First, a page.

Despite Nguyen’s revocation of the Settlement Agreement, which effectively revoked his consent to the Series B financing, the Corporation proceeded with the Series B financing. Nguyen challenged the Series B financing as unauthorized without his consent and the Corporation argued that the Series B Financing was authorized under Section 204 of the DGCL. Section 204 of the DGCL provides that “no defective corporate act or putative stock shall be void or voidable solely as a result of a failure of authorization if ratified as provided in this section or validated by the Court of Chancery.” A defective corporate act is defined as “any act or transaction purportedly taken by or on behalf of the corporation that is, and at the time such act or transaction was purportedly taken would have been, within the power of a corporation under subchapter II of this chapter, but is void or voidable due to a failure of authorization.”

The Chancery Court was satisfied that Section 204 was inapplicable because Nguyen’s revocation of his consent was more than a failure of authorization—it was an outright rejection of the Series B financing, which voided the Series B financing and the related transaction documents. The Chancery Court stated that “Section 204 is not a license to cure just any defect,” rather, it has been appropriately used in instances where corporate formalities have not been followed; notice wasn’t properly given to shareholders; and technical dating discrepancies existed in shareholder consents.

The Chancery Court’s analysis in Nguyen v. View, Inc. provides guidance on the application of Section 204 to ratify corporate acts that are defective due to a failure of authorization and its inapplicability to “undo a stockholder vote rejecting a transaction.”

Nguyen v. View, Inc., No. CV 11138-VCS, 2017 WL 2439074, at *10 (Del. Ch. June 6, 2017), reargument denied, No. CV 11138-VCS, 2017 WL 3169051 (Del. Ch. July 26, 2017).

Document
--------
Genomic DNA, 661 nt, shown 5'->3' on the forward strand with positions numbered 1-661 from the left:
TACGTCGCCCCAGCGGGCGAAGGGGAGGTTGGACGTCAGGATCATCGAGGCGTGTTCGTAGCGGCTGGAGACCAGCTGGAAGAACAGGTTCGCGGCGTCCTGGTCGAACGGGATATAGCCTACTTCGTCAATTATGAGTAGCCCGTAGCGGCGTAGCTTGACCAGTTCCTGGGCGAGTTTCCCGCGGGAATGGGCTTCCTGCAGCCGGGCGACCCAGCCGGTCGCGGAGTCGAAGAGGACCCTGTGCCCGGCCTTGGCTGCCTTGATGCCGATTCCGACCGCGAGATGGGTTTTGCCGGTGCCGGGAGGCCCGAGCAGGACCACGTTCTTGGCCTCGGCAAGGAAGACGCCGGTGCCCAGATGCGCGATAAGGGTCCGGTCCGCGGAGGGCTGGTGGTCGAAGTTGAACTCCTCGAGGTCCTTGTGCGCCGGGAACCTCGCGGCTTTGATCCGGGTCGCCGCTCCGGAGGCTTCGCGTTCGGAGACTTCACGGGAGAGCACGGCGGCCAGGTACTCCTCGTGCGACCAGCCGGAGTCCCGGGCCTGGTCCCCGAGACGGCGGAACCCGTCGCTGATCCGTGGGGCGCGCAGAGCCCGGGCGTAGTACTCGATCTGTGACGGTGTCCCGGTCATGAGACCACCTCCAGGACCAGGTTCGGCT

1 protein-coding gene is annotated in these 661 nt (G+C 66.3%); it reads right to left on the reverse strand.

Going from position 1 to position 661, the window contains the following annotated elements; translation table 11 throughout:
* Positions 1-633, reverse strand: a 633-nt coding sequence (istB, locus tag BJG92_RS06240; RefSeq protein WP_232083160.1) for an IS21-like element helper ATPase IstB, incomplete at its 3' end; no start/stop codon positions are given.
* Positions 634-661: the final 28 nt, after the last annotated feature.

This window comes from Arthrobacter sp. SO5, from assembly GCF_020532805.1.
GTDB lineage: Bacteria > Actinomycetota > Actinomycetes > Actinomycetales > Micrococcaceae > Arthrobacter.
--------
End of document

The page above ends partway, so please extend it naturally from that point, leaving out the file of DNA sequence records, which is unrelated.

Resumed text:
Court of Chancery Holds That Stockholder Was Not Bound by Stock Transfer Restrictions That Were Not Noted on Stock Certificates

The Delaware Chancery Court recently interpreted Section 202 of the Delaware General Corporate Law (“DGCL”) which allows for certain restrictions on the transfer of securities. In Henry v. Phixios Holdings, Inc., plaintiff Jon Henry (“Henry”) acquired shares of stock in Phixios Holdings, Inc. which were subject to a shareholder’s agreement that contained stock transfer restrictions. The transfer restrictions were not printed on the stock certificates.

In a challenge to the stock transfer restrictions by Henry, the court held that under Section 202 of the DGCL, an existing restriction on the transfer of securities is enforceable against a subsequent purchaser if: (1) conspicuously noted on the stock certificate; or (2) if the stockholder had actual knowledge of the restriction at the time of acquiring the stock. If the restriction is not noted on the stock certificate or if the stockholder did not have actual knowledge at the time of acquiring the stock, the stockholder can only be bound by the restrictions if he or she affirmatively assents to the restriction. Here, because the transfer restrictions were not noted on the stock certificates, Henry could only be bound by the restrictions if he had actual knowledge of the transfer restrictions or consented to the restrictions after acquiring the shares. The court was satisfied that despite receiving a copy of the shareholder’s agreement in an email which Henry acknowledged receipt of, Henry did not have actual knowledge of the transfer restrictions at the time he acquired the stock and did not thereafter affirmatively assent to the transfer restrictions. As a result, Henry was not bound by the transfer restrictions.